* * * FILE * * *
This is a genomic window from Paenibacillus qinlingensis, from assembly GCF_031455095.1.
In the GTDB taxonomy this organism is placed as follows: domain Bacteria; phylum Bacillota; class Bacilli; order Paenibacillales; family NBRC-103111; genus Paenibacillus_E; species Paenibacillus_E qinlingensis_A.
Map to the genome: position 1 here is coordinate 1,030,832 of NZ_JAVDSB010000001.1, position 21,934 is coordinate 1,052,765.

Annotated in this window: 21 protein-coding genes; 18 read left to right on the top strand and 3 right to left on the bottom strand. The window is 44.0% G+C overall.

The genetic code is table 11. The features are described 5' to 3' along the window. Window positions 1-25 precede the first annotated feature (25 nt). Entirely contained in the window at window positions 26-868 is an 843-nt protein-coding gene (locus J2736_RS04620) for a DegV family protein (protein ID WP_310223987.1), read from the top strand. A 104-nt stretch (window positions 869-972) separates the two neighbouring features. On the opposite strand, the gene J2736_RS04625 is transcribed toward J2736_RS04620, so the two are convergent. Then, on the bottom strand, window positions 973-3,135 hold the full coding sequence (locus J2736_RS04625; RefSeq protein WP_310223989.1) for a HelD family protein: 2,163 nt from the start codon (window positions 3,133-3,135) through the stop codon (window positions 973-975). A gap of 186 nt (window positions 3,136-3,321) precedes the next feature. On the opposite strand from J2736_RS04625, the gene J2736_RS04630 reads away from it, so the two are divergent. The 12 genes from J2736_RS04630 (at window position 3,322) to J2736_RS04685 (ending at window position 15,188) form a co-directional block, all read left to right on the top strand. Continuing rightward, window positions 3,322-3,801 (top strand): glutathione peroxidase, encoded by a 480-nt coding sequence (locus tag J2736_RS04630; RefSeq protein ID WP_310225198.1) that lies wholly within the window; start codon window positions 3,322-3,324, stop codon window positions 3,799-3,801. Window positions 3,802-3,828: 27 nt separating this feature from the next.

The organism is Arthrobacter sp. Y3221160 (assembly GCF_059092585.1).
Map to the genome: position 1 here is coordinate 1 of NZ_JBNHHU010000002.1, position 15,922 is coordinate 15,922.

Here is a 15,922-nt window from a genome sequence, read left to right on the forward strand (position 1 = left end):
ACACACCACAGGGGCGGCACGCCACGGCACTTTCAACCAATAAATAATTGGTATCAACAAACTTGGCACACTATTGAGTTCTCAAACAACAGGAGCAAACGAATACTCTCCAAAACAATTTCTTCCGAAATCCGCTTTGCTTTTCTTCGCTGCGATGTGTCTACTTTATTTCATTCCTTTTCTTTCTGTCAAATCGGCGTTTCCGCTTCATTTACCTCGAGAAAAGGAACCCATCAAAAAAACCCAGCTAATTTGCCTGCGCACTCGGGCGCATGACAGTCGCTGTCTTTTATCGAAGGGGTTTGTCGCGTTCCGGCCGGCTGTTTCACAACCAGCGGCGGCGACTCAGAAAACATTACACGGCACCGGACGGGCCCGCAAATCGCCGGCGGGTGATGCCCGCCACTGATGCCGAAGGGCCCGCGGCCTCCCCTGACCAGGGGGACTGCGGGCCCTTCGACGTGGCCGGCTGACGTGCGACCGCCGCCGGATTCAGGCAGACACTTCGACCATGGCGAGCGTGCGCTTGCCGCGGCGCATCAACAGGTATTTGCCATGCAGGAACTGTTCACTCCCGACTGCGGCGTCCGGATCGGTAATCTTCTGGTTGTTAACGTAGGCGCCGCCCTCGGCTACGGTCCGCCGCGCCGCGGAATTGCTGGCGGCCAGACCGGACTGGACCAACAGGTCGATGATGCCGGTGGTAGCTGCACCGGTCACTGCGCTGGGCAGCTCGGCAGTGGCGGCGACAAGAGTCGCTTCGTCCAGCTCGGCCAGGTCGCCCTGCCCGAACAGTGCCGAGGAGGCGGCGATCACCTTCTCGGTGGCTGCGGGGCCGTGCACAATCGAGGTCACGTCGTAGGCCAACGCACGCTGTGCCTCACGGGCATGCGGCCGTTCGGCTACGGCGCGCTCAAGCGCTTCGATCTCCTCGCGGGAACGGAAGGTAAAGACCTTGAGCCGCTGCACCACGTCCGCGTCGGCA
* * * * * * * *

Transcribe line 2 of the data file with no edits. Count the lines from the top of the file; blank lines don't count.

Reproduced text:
In the GTDB taxonomy this organism is placed as follows: domain Bacteria; phylum Bacillota; class Bacilli; order Paenibacillales; family NBRC-103111; genus Paenibacillus_E; species Paenibacillus_E qinlingensis_A.